ONE-ON-ONE WITH CARMEN CHAHINE DEBBANE Founder and President of CLES

With a golden mind but most importantly, with a golden soul, Carmen Chahine Debbane, Founder and President of CLES shared with executive women her vision and mission. Highly educated, passionate, heart-driven, classy and down to earth, Carmen Chahine Debbane is one of a kind; woman ‘philanthropic’ entrepreneur, she is first and foremost human and humane. She incorporates specialized professional assistance in her long-term vision. Carmen believes in connections and passion. Maybe these are the ultimate keys to any vision one could have…
C.L.E.S. is the Lebanese Center for Specialized Education. It provides free individualized assistance to children with specific learning disabilities.

WHAT WAS YOUR MOTIVATIONAL DRIVE BEHIND THE PROJECT?

I actually knew two motivational keys. I have discovered the first motivational drive; it was related to my son who had difficulties. I was living in Belgium at that time and wanted to come back to Lebanon, just as any Lebanese citizen living abroad whose dream would always be to come back to his roots. I started thinking where could I find an adequate school for my son since he was in a specialized school in Belgium. Still, in Lebanon I couldn’t find any for him and so I said to myself that I’m going to establish one… as if things were so easy! It’s always easier said than done. With time, I took things more seriously and conducted a study over the markets of education in Belgium and in Lebanon as well. With all the information and database I collected, I put down a small thesis, addressed the ambassador of Lebanon in Belgium and shared with him my concern. I was aware of the huge gap in Lebanon regarding this matter and asked him for support in this regard. He told me that he himself wasn’t very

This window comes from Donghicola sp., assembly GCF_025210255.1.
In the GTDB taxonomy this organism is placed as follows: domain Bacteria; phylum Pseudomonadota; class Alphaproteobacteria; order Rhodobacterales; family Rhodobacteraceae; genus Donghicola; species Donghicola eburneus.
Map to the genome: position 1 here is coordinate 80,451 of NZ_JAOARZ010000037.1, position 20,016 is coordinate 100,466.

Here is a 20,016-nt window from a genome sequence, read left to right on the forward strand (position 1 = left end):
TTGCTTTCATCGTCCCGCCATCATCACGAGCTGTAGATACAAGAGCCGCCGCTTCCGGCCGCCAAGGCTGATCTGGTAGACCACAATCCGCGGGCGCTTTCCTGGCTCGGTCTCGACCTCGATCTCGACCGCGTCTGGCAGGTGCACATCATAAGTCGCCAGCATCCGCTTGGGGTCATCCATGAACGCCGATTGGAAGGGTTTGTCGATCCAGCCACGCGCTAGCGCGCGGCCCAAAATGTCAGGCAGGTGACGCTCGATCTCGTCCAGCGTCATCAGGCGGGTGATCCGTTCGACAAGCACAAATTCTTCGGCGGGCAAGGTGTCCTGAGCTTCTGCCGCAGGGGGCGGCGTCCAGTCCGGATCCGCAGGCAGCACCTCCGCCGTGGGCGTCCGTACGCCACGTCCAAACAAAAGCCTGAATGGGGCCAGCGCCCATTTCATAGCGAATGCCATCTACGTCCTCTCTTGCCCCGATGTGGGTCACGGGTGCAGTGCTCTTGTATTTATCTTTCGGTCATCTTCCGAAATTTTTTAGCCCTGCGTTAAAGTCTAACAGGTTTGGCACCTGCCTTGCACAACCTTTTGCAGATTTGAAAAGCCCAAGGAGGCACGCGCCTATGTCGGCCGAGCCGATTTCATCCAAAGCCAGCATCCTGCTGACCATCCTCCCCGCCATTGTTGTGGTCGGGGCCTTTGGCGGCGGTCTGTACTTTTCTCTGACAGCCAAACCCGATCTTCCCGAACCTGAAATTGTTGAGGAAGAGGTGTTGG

informed about dyslexia and identical issues and that most of the Lebanese people were as uninformed as him. Still, he assured me that the embassy was backing me up. This is where it all started. This was the very first concrete step I took forward in this project. I mobilized a Belgium team to put down a strategy of implementation. Among the team, there was a key member in the specialized education field; Mariane Klees. Her name coincided with my organization title C.L.E.S. and that was really weird… I do believe that nothing happens by chance; everything is connected. This woman was really passionate about Lebanon and so she deployed her know-how for this cause. She taught and trained educators specialists and we started building this project up. The first center opened its doors in January 2000. Before it all started she opened my eyes to a major issue. She understood I wanted to build a school in Lebanon but was aware that they were still not ready for that kind of projects in Lebanon. Thus, we needed to proceed first with a diagnosis. In Lebanon, we used to mix all handicaps while help should be specialized in a particular field. Accordingly, she suggested we open a center for diagnosis first with a specialized team that included a psychometric specialist, a psychologist and a speech therapist. We were the first in Lebanon not only to diagnose cases but also to encourage them to work in multidisciplinary teams. Our institution was the first of that kind. Afterwards, many centers followed this model. I am proud to say that we led by example. To sum it all up, my son was the conscious cause for me to step forward in that initiative. I have subsequently discovered the subconscious one: my father had inherited an important amount of money from his parents but
was unable to really manage his possessions in terms of numbers. We realized later on that he had a big dyscalculia issue.

WHAT ARE THE ELEMENTS OR SITUATIONS THAT FACILITATED YOU PATH?